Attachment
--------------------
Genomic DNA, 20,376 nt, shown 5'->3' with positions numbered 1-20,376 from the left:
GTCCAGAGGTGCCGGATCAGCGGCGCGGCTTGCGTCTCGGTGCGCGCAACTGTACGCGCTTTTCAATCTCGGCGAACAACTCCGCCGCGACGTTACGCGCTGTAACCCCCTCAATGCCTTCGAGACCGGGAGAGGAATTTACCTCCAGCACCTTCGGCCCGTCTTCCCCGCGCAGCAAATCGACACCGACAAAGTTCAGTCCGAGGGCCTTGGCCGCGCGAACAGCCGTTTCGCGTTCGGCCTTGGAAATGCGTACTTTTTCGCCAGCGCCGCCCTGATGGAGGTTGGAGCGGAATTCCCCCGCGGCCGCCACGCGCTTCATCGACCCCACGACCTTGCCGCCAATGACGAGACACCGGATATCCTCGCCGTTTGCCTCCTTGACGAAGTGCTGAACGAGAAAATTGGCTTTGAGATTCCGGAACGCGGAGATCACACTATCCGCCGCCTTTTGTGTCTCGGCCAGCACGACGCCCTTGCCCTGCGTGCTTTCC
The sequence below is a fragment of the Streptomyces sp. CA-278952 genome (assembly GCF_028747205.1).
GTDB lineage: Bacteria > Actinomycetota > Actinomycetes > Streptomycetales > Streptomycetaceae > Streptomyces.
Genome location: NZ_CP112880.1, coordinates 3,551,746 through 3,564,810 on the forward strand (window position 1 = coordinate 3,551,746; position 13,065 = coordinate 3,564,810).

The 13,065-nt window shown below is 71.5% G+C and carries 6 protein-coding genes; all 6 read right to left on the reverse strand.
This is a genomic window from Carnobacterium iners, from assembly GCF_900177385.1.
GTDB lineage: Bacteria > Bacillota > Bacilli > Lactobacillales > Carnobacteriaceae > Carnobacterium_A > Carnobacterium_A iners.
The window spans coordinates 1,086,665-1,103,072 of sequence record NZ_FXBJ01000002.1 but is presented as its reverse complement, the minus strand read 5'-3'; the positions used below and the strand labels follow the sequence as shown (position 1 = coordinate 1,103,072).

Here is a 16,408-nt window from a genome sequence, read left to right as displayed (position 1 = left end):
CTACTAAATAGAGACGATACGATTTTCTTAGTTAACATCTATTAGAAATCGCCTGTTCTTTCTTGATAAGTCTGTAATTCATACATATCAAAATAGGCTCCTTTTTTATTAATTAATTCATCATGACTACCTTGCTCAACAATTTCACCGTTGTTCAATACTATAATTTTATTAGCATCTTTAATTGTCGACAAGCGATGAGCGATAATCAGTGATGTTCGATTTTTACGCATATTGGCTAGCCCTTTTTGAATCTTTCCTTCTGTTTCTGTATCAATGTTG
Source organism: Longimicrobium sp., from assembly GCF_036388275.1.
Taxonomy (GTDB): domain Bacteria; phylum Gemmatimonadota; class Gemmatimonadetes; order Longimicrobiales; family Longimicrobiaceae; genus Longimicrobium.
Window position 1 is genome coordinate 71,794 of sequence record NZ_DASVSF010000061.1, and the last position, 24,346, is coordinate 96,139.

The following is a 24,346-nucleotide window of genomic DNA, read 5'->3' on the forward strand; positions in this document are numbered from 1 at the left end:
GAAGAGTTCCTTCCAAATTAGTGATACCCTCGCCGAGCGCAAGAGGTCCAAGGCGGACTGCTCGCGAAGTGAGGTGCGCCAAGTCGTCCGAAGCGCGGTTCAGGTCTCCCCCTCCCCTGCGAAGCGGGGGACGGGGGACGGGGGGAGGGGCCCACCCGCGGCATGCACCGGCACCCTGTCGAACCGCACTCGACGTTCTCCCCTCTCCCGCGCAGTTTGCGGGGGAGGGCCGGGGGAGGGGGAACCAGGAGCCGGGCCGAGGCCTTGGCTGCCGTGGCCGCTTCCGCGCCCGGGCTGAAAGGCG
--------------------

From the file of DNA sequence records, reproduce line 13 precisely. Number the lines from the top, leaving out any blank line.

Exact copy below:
Taxonomy (GTDB): domain Bacteria; phylum Gemmatimonadota; class Gemmatimonadetes; order Longimicrobiales; family Longimicrobiaceae; genus Longimicrobium.